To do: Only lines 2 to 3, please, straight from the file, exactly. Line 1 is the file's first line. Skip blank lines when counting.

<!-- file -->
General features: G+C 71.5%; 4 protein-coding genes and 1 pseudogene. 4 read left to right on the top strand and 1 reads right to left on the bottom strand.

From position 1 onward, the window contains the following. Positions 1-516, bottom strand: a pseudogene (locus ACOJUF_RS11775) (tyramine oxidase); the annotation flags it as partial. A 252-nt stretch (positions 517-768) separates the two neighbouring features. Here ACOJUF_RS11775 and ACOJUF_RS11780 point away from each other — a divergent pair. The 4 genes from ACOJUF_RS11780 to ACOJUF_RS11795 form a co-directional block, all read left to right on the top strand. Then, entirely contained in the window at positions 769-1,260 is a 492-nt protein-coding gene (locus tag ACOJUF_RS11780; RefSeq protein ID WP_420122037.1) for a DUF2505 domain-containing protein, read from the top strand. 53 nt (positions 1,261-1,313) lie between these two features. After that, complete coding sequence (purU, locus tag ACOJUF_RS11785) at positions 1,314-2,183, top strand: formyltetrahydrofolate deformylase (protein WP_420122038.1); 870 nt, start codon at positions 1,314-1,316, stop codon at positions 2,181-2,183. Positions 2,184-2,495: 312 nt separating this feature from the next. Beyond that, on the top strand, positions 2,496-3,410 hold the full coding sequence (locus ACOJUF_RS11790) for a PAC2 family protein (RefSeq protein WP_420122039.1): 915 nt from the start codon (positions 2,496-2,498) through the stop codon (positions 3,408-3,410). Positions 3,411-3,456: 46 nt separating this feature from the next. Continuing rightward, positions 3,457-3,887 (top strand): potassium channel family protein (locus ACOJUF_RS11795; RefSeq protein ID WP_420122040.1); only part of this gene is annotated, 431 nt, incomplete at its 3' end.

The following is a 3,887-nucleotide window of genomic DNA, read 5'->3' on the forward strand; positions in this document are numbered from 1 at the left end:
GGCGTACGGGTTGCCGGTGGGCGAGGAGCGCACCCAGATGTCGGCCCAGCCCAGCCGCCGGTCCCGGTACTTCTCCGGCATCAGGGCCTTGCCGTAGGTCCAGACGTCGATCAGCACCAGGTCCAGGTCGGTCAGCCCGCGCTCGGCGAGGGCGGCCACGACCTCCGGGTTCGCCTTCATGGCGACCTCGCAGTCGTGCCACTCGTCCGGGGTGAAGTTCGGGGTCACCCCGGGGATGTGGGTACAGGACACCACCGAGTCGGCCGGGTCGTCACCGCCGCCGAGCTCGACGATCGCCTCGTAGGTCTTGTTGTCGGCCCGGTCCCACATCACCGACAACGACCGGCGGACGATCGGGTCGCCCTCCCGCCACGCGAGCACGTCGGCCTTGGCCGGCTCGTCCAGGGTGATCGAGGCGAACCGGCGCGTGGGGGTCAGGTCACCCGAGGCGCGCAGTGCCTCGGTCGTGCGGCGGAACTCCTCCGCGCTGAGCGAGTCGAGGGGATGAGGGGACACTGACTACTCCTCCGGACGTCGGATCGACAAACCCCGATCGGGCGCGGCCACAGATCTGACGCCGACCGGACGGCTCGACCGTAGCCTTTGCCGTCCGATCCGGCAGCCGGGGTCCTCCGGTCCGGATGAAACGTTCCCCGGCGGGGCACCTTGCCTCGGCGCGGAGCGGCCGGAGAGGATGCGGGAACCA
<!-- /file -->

From position 1 onward, the window contains the following. Positions 1-516, bottom strand: a pseudogene (locus ACOJUF_RS11775) (tyramine oxidase); the annotation flags it as partial. A 252-nt stretch (positions 517-768) separates the two neighbouring features. Here ACOJUF_RS11775 and ACOJUF_RS11780 point away from each other — a divergent pair. The 4 genes from ACOJUF_RS11780 to ACOJUF_RS11795 form a co-directional block, all read left to right on the top strand. Then, entirely contained in the window at positions 769-1,260 is a 492-nt protein-coding gene (locus tag ACOJUF_RS11780; RefSeq protein ID WP_420122037.1) for a DUF2505 domain-containing protein, read from the top strand. 53 nt (positions 1,261-1,313) lie between these two features. After that, complete coding sequence (purU, locus tag ACOJUF_RS11785) at positions 1,314-2,183, top strand: formyltetrahydrofolate deformylase (protein WP_420122038.1); 870 nt, start codon at positions 1,314-1,316, stop codon at positions 2,181-2,183. Positions 2,184-2,495: 312 nt separating this feature from the next. Beyond that, on the top strand, positions 2,496-3,410 hold the full coding sequence (locus ACOJUF_RS11790) for a PAC2 family protein (RefSeq protein WP_420122039.1): 915 nt from the start codon (positions 2,496-2,498) through the stop codon (positions 3,408-3,410). Positions 3,411-3,456: 46 nt separating this feature from the next. Continuing rightward, positions 3,457-3,887 (top strand): potassium channel family protein (locus ACOJUF_RS11795; RefSeq protein ID WP_420122040.1); only part of this gene is annotated, 431 nt, incomplete at its 3' end.

The following is a 3,887-nucleotide window of genomic DNA, read 5'->3' on the forward strand; positions in this document are numbered from 1 at the left end: